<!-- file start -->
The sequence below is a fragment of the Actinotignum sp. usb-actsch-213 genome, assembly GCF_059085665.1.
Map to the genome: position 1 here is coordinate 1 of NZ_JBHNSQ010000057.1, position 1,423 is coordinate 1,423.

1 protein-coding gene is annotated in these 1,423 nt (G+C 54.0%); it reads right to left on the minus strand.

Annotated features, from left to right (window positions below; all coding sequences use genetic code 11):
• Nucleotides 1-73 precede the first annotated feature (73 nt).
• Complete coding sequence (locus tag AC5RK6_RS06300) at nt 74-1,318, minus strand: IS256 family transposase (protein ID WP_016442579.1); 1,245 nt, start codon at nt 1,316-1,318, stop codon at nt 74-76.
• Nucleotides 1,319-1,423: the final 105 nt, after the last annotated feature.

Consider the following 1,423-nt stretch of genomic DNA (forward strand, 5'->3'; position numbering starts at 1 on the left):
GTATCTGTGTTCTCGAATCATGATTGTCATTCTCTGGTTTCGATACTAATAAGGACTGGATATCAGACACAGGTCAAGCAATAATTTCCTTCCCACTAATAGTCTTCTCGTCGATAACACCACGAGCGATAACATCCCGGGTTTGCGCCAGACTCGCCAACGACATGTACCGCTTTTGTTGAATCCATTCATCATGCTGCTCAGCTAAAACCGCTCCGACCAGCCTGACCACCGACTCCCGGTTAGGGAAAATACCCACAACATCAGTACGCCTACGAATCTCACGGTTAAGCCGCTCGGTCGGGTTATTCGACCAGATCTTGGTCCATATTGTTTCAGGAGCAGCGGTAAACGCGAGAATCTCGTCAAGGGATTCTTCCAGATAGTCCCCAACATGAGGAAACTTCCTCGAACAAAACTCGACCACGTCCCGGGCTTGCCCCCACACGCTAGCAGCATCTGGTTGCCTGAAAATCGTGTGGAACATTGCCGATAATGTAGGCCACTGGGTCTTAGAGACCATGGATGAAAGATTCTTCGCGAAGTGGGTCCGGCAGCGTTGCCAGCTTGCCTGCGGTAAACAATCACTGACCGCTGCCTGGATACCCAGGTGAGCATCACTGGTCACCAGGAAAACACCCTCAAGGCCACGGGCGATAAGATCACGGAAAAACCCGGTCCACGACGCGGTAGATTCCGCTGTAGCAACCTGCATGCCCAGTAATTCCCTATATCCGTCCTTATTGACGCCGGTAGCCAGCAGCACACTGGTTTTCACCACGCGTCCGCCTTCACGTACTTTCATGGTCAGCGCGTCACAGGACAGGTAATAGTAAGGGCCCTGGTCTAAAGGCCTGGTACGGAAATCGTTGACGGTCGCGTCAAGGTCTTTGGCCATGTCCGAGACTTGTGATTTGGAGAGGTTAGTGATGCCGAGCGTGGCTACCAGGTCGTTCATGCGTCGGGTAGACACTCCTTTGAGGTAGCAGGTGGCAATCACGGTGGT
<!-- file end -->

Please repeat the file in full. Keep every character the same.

The sequence below is a fragment of the Actinotignum sp. usb-actsch-213 genome, assembly GCF_059085665.1.
Map to the genome: position 1 here is coordinate 1 of NZ_JBHNSQ010000057.1, position 1,423 is coordinate 1,423.

1 protein-coding gene is annotated in these 1,423 nt (G+C 54.0%); it reads right to left on the minus strand.

Annotated features, from left to right (window positions below; all coding sequences use genetic code 11):
• Nucleotides 1-73 precede the first annotated feature (73 nt).
• Complete coding sequence (locus tag AC5RK6_RS06300) at nt 74-1,318, minus strand: IS256 family transposase (protein ID WP_016442579.1); 1,245 nt, start codon at nt 1,316-1,318, stop codon at nt 74-76.
• Nucleotides 1,319-1,423: the final 105 nt, after the last annotated feature.

Consider the following 1,423-nt stretch of genomic DNA (forward strand, 5'->3'; position numbering starts at 1 on the left):
GTATCTGTGTTCTCGAATCATGATTGTCATTCTCTGGTTTCGATACTAATAAGGACTGGATATCAGACACAGGTCAAGCAATAATTTCCTTCCCACTAATAGTCTTCTCGTCGATAACACCACGAGCGATAACATCCCGGGTTTGCGCCAGACTCGCCAACGACATGTACCGCTTTTGTTGAATCCATTCATCATGCTGCTCAGCTAAAACCGCTCCGACCAGCCTGACCACCGACTCCCGGTTAGGGAAAATACCCACAACATCAGTACGCCTACGAATCTCACGGTTAAGCCGCTCGGTCGGGTTATTCGACCAGATCTTGGTCCATATTGTTTCAGGAGCAGCGGTAAACGCGAGAATCTCGTCAAGGGATTCTTCCAGATAGTCCCCAACATGAGGAAACTTCCTCGAACAAAACTCGACCACGTCCCGGGCTTGCCCCCACACGCTAGCAGCATCTGGTTGCCTGAAAATCGTGTGGAACATTGCCGATAATGTAGGCCACTGGGTCTTAGAGACCATGGATGAAAGATTCTTCGCGAAGTGGGTCCGGCAGCGTTGCCAGCTTGCCTGCGGTAAACAATCACTGACCGCTGCCTGGATACCCAGGTGAGCATCACTGGTCACCAGGAAAACACCCTCAAGGCCACGGGCGATAAGATCACGGAAAAACCCGGTCCACGACGCGGTAGATTCCGCTGTAGCAACCTGCATGCCCAGTAATTCCCTATATCCGTCCTTATTGACGCCGGTAGCCAGCAGCACACTGGTTTTCACCACGCGTCCGCCTTCACGTACTTTCATGGTCAGCGCGTCACAGGACAGGTAATAGTAAGGGCCCTGGTCTAAAGGCCTGGTACGGAAATCGTTGACGGTCGCGTCAAGGTCTTTGGCCATGTCCGAGACTTGTGATTTGGAGAGGTTAGTGATGCCGAGCGTGGCTACCAGGTCGTTCATGCGTCGGGTAGACACTCCTTTGAGGTAGCAGGTGGCAATCACGGTGGT